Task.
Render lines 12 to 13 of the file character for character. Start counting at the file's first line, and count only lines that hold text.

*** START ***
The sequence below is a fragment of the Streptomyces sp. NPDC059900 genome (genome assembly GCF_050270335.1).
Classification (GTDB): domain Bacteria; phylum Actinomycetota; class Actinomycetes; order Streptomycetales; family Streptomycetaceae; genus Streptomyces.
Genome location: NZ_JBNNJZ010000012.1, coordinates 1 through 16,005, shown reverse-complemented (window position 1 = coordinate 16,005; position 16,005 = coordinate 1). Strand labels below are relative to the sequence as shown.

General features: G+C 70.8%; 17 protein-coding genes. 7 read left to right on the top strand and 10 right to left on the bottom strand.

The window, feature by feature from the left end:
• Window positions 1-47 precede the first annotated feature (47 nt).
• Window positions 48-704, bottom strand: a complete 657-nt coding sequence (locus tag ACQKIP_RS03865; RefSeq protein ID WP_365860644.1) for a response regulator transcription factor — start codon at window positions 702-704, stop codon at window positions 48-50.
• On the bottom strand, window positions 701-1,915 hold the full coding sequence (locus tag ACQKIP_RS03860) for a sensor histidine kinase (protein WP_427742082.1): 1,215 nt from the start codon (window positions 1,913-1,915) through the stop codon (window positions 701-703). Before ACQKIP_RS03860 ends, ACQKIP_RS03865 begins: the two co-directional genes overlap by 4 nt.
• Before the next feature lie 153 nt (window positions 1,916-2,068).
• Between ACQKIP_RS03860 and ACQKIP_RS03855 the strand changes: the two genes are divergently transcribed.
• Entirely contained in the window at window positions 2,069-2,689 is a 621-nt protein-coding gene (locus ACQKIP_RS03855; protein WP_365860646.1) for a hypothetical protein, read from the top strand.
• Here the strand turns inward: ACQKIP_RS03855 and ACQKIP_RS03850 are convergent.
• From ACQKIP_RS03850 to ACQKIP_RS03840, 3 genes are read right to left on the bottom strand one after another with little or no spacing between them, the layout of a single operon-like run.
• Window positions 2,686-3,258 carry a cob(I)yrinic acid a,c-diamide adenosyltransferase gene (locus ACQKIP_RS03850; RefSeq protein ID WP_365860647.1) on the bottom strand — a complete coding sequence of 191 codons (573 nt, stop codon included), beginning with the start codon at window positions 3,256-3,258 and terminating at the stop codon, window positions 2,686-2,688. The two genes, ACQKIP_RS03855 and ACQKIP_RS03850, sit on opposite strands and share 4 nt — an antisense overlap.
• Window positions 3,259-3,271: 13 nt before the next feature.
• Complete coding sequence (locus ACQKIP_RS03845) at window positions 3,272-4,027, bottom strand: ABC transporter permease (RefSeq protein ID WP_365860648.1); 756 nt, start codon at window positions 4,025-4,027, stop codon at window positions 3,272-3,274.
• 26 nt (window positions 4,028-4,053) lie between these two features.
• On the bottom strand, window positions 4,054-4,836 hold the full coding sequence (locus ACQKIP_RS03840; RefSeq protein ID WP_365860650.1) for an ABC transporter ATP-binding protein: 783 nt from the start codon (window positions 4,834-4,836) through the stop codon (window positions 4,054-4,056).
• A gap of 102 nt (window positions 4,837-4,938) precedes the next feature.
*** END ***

• Here the strand turns inward: ACQKIP_RS03855 and ACQKIP_RS03850 are convergent.
• From ACQKIP_RS03850 to ACQKIP_RS03840, 3 genes are read right to left on the bottom strand one after another with little or no spacing between them, the layout of a single operon-like run.